New Delhi: Two brothers were found hanging from ceiling fan at their residence in West Delhi’s Janakpuri area on Monday.Police said that suicide note also found on the table of the room wherein they had written that they are responsible for their suicide. Police said the deceased were identified as Kunal Aggarwal (27) and Gaurav Aggarwal (24). “Sushil Kumar, father of both deceased brother are paralysed for last 20 years and mother of deceased brothers expired on 23 March 2019 due to cancer,” police said. Also Read – Bangla Sahib Gurudwara bans use of all types of plastic itemsCity Police further added that both brothers were graduated from private Engineering colleges of Narela and Siraspur Delhi. “Father Sushil Kumar is a railway contractor and both used to work with him, but after the death of mother both were depressed and not helping their father. Both disappeared from the house about one and half month ago. They came yesterday night at about 9.30 pm,” police said. The investigating agency further added that inspection from mobile crime team west and FSL team conducted. Prima facie no foul play.
Kolkata: The West Bengal University of Health Sciences (WBUHS) on Friday issued a notification stating that people belonging to Economically Weaker Section (EWS) who are not covered under the existing scheme of reservations for Scheduled Caste, Scheduled Tribes and other Backward Classes may avail the benefits of EWS reservation in undergraduate medical admission in the state.For availing the benefits candidates belonging to economically weaker section have to fulfill the criteria as prescribed in the memorandum of notification. Also Read – Centuries-old Durga Pujas continue to be hit among revellersThe economically-weaker section reservation is expected to be implemented from the second round of counseling. The first round of counseling for the medical students concluded on Friday. In the first round of counseling many medical aspirants have already secured medical admission in various colleges in the state. The general category candidates with financial constraints fall under the economically weaker section. The West Bengal University of Health Sciences has laid down the eligibility criteria for the admission under the category. Persons who are not covered under the scheme of reservation for SCs, STs and OBCs are entitled to enjoy the facility under the economically weaker section. Also Read – Bengal family worships Muslim girl as Goddess Durga in Kumari PujaThe health university has said that the family income of a candidate seeking admission under economically weaker section must not exceed Rs 8 lakh per annum. Income shall also include income from all sources i.e. salary, agriculture, business, profession etc for the financial year prior to the year of application. This is for the first time a category has been created for the economically weaker section so that the students belonging to the category may apply for the medical admission. It may be mentioned that around 450 medical seats were increased in the state recently, 10 per cent of which would be reserved for these students. The candidates will have to sit for the verification which will take place between July 22-25 tentatively.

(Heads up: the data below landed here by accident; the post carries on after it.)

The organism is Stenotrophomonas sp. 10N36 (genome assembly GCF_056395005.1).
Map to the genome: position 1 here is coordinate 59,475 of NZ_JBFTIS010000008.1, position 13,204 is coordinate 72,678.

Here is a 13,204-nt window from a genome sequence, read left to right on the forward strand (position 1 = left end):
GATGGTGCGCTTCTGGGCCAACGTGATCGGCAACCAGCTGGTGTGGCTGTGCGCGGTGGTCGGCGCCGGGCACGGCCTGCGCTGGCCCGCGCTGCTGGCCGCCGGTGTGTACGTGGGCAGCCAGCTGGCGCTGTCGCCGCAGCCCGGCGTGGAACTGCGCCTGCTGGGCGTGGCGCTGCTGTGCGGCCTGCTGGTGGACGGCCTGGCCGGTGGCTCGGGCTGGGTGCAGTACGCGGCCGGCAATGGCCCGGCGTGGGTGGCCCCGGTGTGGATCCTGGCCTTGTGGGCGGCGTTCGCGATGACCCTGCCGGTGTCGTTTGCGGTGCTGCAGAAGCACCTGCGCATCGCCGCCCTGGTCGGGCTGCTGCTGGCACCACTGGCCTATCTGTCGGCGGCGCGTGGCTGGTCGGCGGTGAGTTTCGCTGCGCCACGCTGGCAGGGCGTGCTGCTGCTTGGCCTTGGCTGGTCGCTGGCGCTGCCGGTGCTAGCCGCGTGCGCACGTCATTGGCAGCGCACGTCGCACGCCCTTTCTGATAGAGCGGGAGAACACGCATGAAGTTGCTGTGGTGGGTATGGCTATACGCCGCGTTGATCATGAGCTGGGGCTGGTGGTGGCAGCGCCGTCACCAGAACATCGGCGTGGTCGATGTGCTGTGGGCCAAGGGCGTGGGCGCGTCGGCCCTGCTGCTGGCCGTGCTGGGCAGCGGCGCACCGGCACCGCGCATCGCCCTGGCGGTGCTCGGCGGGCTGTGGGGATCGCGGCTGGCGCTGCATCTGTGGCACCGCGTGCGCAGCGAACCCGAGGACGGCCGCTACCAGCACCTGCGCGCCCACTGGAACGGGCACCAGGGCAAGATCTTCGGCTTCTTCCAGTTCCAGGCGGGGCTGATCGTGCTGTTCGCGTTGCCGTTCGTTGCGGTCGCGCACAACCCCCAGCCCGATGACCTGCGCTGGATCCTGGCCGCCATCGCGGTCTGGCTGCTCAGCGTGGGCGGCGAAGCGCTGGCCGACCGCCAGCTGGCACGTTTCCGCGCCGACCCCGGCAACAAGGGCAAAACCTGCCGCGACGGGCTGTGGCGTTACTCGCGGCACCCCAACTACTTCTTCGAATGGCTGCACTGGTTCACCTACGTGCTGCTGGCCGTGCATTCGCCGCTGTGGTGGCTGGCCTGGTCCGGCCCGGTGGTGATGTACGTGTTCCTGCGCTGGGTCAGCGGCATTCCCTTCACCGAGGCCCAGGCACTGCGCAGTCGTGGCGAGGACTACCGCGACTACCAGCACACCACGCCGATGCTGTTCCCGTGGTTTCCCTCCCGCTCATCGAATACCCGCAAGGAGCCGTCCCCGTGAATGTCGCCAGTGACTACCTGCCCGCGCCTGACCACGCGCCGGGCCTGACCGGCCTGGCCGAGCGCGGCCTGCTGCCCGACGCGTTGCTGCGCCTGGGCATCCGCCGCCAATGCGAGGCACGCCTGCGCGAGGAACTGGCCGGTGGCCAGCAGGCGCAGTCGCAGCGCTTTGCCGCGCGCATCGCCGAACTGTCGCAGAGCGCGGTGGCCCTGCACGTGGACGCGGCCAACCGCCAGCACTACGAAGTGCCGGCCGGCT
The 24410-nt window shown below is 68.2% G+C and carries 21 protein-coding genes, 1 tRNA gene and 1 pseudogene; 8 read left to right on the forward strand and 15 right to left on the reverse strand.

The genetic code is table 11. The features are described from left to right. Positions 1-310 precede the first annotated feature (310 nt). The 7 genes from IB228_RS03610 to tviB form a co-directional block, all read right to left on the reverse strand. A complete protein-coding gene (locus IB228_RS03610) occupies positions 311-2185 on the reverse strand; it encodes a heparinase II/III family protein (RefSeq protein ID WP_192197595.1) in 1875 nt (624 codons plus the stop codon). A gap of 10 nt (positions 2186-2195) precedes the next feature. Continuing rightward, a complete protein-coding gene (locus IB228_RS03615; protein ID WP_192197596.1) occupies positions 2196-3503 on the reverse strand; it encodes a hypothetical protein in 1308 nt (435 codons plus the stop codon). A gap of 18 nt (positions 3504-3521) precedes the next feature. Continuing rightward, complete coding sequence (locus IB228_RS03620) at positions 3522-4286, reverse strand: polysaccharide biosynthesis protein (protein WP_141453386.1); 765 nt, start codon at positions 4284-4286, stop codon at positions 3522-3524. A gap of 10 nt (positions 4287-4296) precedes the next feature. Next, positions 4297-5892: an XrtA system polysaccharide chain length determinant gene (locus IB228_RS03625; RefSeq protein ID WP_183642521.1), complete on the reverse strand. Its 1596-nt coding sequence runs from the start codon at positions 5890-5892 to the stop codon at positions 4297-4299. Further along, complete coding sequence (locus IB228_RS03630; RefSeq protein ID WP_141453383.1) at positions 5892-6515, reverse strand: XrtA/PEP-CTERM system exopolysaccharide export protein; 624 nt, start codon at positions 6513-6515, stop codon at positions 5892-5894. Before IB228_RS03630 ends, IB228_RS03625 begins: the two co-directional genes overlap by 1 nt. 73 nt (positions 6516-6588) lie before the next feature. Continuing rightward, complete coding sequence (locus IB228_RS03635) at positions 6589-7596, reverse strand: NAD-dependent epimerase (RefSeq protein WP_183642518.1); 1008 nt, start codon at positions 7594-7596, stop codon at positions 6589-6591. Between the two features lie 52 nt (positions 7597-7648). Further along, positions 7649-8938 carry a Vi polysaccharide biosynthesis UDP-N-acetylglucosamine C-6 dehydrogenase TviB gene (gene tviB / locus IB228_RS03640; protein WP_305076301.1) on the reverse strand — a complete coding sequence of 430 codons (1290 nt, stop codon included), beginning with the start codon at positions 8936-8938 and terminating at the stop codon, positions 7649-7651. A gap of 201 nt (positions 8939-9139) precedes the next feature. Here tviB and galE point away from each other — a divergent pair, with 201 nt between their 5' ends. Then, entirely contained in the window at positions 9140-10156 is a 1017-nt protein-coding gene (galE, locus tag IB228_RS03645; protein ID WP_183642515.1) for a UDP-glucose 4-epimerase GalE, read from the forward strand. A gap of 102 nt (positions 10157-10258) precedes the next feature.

New Delhi: In a significant move, the centre is set to sign an official MoU with state counterpart West Bengal state government on Friday over the formal allotment of the world’s second-largest coal block Deocha-Pachami-Harinsingha-Dewanganj, situated in Birbhum district.Trinamool MP and leader of the Lower House of the party Sudip Bandyopadhyay raised a question, of the prolonged issue between the state and centre on Wednesday. Moreover, a delegation of senior Trinamool members also met the coal minister Prahlad Joshi at his office in the Parliament on Tuesday. The minister confirmed the development both during the meeting and his speech on the Floor of the House. Also Read – How a psychopath killer hid behind the mask of a devout laity!The allocation letter of the DPHD coal block was issued to the state government, after a long wait of three years, the incumbent party of West Bengal stated. An approximate requirement of per day in the state is 55 thousand MT, whereas the average supply is 42 thousand MT per day. The project is not only fulfilling the coal demand of the state but other adjacent states also, the former power minister of WB Manish Gupta told media persons. This coal block is the largest in India, covering the area of 12.31 sq km a having a reserve of 2102 million tonnes of coal. Also Read – Encounter under way in Pulwama, militant killedFurther, the Government of India also plans to auction more than 41 new coal blocks “very shortly”, the coal minister mentioned during his reply in Lok Sabha. “In 2018-19, all commodities loading by the Indian Railways was 1,223.29 million tonnes, out of which coal loading was 605.82 MT, which is almost 50 per cent. A committee, comprising coal and power secretaries, and Member (Traffic) of Railway Board reviews coal transportation and supply on a regular basis,” Joshi mentioned.